Your $100k Investing Mistake . . . And How to Fix It

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If you’re like majority of investors, you’re probably making one huge investment mistake.

It’s likely causing higher investment expenses and lower real returns, and it limits your ability to act quickly in a crisis.

This one mistake could be the difference between retiring “on time” and with plenty of savings . . . and working a part-time job at Wal-Mart to make ends meet.

So, what is this huge mistake?

I’ll get right to the point. The fact is that 43% of Americans have their investments  ̶   including retirement accounts  ̶  invested in mutual funds.

That’s unfortunate, because a large number of independent studies show that mutual funds have been horrible investments.

In fact, research finds that 80% of mutual funds consistently fail to beat their self-selected benchmark index! That’s astounding.

In addition, mutual funds charge expenses, transaction fees and sales loads that hinder your results  ̶  not to mention management and other hidden fees in 401k accounts.

So what’s the solution?

Start using exchange-traded funds (ETFs) instead of mutual funds. The benefits are myriad. For a retirement account, you can simply roll over your 401k, 403B, etc. (or a portion of it) into a self-directed IRA brokerage account.

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Why do I say this?

With a self-directed brokerage account, you can make your own portfolio of a wide variety of sectors and commodities using ETFs, including tracking the broad U.S. stock market.

The diverse selection of global investments, including commodities, available through ETFs simply cannot be matched by mutual funds.

And don’t forget, ETFs have the same low transaction costs as purchasing a stock.

There are three primary reasons that ETFs are much better than mutual funds:

No. 1: Flexibility of ETFs

Mutual funds allow you to buy or sell ONLY once a day, at a price that comes out after the market closes. This is particularly bad for active investors and traders.

For example, if the market is down 2% and you want to sell a mutual fund position, you can’t do so until the market closes. It could be 10% down by then!

With an ETF, they trade in your regular brokerage account (or IRA retirement brokerage account) like a normal stock. You can trade them ANY time during market hours for a simple low stock commission.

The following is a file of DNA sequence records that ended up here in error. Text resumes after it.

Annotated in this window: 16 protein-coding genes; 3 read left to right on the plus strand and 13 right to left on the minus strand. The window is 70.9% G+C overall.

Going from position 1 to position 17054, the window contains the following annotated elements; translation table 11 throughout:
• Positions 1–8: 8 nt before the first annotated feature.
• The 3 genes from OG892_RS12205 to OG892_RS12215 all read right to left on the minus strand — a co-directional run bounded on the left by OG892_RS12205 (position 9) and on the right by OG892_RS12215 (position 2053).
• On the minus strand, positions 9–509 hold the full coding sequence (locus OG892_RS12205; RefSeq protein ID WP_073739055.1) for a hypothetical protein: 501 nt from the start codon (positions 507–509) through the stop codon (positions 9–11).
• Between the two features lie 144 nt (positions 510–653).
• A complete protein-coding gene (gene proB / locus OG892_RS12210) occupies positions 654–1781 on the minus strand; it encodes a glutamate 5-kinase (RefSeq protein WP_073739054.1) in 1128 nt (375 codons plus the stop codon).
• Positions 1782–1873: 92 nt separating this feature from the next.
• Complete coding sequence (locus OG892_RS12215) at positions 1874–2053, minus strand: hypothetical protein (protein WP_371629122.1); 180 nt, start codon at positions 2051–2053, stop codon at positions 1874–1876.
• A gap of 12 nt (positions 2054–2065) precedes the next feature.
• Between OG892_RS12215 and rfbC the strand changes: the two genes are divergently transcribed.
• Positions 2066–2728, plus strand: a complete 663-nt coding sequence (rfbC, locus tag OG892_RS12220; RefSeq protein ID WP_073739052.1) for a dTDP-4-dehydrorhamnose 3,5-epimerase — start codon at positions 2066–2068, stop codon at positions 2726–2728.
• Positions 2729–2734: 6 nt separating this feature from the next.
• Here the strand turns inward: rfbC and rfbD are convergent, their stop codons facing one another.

Additionally, you can trade options on many ETFs, and place bearish bets through Inverse ETFs. Options trading on ETFs is even available in IRA brokerage accounts! 

Managing a portfolio to target market-beating returns and diversification is just simply a world easier with ETFs in a brokerage account than with mutual funds.

Instead of having a fund manager calling the shots, YOU control the basket of investments and timing.

No. 2: Diversity of ETFs

ETFs cover the entire world of investing, with an ease of use and diversity not available anywhere else.

For example, in your normal or retirement brokerage account, you can trade ETFs that cover every U.S. stock sector, every commodity, every international stock market, even bonds and volatility.

If you want a core passive holding, the SPDR S&P 500 ETF (NYSE: SPY) covers the broad market.

Then in the same account if you want a position in gold, you can trade SPDR Gold Shares (NYSE: GLD). No separate futures account is needed.

If you then decide you want to invest in Asia for example, it’s simple to place an order to buy into China through iShares China Large-Cap ETF (NYSE: FXI) or Japan through iShares MSCI Japan ETF (NYSE: EWJ).

Basically, your mutual fund and commodity futures account can BOTH be replaced by ETFs in a brokerage account, all in one place.

No. 3: Fees and ETFs

Mutual funds have management fees, loads, expenses and transaction fees — in addition to yearly taxable capital gains and other distributions. These surpass the fees that ETFs charge in most all cases.

The average mutual fund charges 1.25% in annual expenses. Meanwhile, ETFs on average charge just 0.44%.

On top of that, your 401k then has administrative and other expenses deducted. The fees on these types of retirement accounts are sometimes hidden or buried, and are higher than those of brokerage accounts.

An extra 0.5% in investment fees may seem small. But consider this . . .

You open an account today with $100,000 and invest in low-cost ETFs. You generate 7% annualized returns (after fees). In 30 years, your $100,000 grows to $761,226.

Compare that with an account that’s invested in mutual funds, with higher expenses. Let’s assume those higher costs reduce the annualized returns by 0.5%. Instead of earning 7% returns, you earn 6.5%.

At the end of 30 years, your account is valued at $661,437. The extra one-half point in fees ends up costing you nearly $100,000!

Moving your 401k (or a portion of it) into a self-directed brokerage retirement account can save you quite a bit over the long run, and boost your investment results.

For the active investor, the choice is clear: dump your mutual funds for the flexibility of ETFs. There is a huge benefit to having a self-directed brokerage account for your investment portfolio (or a portion of it).

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Happy Trading,

Moby Waller
Lexington, Kentucky

Published by Wyatt Investment Research at